Lighting tips for portrait

I will help you understand and master the light for a photo portrait. I will explain what light patterns are best used depending on your subject and what you want to feel. Better understanding of light is an essential step that will make you a better photographer.

In this article, we will see together the four basic light patterns to illuminate a face. and I will give you some very valuable tips to make your portrait photos a success

The 4 light patterns

1.The Rembrandt

This plan takes its name from the triangle of light that forms under the eye of the model. Rembrandt often used this type of lighting in his paintings. To do this, the light source will be placed very close to the subject (less than 1 meter), 45 ° on one side and 45 ° in height. Orient the flash toward the model's face (the flash is pointing downward). One of the classic mistakes is not to put the flash high enough, which gives a side light: the shadows created are not natural. Set the flash using a flash meter for shooting at an aperture of f / 8.

2.The LOOP

How do we recognize the loop light pattern is that the shadow of the nose is slightly shifted unlike the butterfly or it is in the axis of the nose. On the other hand, this shade does not join that of the cheekbone. This type of lighting works on most people. So, if you do not know what to do, try the loop first. But you must be careful to have a soft shadow and that points down. If your light source is placed too low in relation to the subject, the shadow of the nose may go back to the eye and that is anything but aesthetic.

3.The Butterfly

This lighting plan takes its name from the shadow formed under the nose, which looks (by far) to a butterfly. This device is very close to the previous one (lightbox very close, in height and pointing downwards). However, it will be placed directly in front of the model.This style is also called Paramount because it was used a lot by Holliwood photographers (and Studio Paramount Movies) in the thirties. To avoid having the flash foot between the model and the lens, use a giraffe foot. So it is a scheme that can give a glamorous style a little retro. It is flattering for elderly subjects because it emphasizes less wrinkles than side lighting. By cons it is a diagram that highlights the cheekbones, which can be flattering for very defined faces, but little too amplify too much dark circles and dig too much cheeks, which can give a tired look ..


This lighting plan takes its name from the fact that we will light half of the face, while the other will remain in the dark. Once again, it is very close to the previous ones (close-up light box, up and down), but the light source will be placed this time completely on the side of the subject.It is rather a masculine scheme because it increases the dramatic and hard load of the photo ...

Golden Tips

- The portrait of ¾

Your goal is not to take a photo ID! The whole thing is to find the "good three-quarters" of the subject that roughly corresponds to his best profile. In fact, the ¾ makes your subject appear slimmer and showcases the oval of his face and the lines of his body. To make the look of your model more intense, make him tilt the chin down: this will give strength to your image because whoever looks at it will have the impression that the subject stares straight in the eyes.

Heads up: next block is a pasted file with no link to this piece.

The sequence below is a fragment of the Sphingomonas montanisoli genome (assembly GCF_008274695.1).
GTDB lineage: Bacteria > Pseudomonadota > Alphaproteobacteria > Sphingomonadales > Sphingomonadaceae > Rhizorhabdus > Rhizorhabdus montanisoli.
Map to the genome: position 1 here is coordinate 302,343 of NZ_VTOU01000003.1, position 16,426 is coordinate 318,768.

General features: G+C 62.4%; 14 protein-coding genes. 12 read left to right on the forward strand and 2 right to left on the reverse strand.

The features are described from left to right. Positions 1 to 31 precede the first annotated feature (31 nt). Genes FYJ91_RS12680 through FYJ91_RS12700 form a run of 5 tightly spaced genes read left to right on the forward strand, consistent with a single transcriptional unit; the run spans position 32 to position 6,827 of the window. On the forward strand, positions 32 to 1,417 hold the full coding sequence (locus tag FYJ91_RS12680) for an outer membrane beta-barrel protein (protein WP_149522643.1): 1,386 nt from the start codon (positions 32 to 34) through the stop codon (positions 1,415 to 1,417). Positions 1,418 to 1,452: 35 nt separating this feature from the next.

- Do not neglect the background: it is essential

The background is what will give personality to your portraits because it allows to restore the atmosphere of the shooting. When it is put in scene and well integrated in the portrait, it allows to reveal more about the personality of the model. This is called the contextual plan, or the environmental plan. Anyone can make a portrait on a white background, but choosing different textures and different environments will give originality to your portrait. The motto: vary the places!

- Body Language has a major role !

When making portrait shots, have your model point his head at 45 ° to your case. This will allow you to get more captivating and energy-laden images. Familiarize yourself with body language to push poses further and get out of classic poses. The elbows also play a vital role in portrait photography. The position of the elbows as the direction in which they are pointed can exert a determining influence on the feeling of the spectator facing the photo.

Be Positive

The last piece of advice I give you is to be creative: if there is not enough light for a portrait, where you are misplaced in relation to that light, be creative. It is possible to create small paper or cardboard reflectors for internal flashes in order to send the light back to the ceiling even without a cobra flash. If a subject has a strong light in the background, why not photograph it against the light by intentionally under-exposing the image? You see, taking a nice portrait finally, it's not that complicated. You just have to understand the framing and the development, to look after the composition and to establish a climate of confidence with your model. Obviously ... we must also remain patient! It will take time to get satisfactory results.
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